In 1939, Harper & Brothers Publishers released John W. Vandercook’s history of sugar in Hawai`i. King Cane, it was called, and Vandercook was nothing if not enthusiastic in his regard for the benevolence of the planters, the benefits for the workers, and the boon for the territorial economy that the sugar plantations represented.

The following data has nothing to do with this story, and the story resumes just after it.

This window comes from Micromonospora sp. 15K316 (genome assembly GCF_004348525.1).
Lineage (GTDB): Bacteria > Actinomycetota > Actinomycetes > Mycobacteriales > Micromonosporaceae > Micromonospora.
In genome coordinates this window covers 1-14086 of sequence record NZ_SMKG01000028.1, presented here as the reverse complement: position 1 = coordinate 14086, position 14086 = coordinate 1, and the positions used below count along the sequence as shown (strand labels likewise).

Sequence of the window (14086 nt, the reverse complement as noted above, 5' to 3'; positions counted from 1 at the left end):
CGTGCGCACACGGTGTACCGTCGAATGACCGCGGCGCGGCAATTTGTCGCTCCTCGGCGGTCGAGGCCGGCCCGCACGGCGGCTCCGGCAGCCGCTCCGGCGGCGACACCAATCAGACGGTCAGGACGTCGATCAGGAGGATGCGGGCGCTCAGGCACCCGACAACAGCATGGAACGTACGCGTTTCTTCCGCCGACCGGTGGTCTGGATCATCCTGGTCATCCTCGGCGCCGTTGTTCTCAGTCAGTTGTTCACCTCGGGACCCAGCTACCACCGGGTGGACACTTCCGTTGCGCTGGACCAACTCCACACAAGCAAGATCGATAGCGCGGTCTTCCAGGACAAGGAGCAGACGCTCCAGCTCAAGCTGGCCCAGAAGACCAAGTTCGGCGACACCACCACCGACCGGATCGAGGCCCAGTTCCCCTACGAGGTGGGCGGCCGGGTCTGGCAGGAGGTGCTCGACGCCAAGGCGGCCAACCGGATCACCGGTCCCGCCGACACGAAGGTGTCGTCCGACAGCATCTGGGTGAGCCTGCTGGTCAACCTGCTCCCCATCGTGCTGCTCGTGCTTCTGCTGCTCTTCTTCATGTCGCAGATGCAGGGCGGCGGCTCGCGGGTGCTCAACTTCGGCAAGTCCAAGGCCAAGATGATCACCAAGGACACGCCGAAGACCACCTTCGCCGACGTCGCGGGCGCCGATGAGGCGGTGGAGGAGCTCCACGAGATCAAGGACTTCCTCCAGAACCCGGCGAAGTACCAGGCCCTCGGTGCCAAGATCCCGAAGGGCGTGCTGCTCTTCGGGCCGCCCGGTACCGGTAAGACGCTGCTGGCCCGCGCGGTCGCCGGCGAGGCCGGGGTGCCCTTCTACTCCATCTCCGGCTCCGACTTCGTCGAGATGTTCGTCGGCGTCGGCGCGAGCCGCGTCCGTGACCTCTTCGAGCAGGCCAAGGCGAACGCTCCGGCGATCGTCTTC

In Sovereign Sugar, Carol A. MacLennan, an . . .
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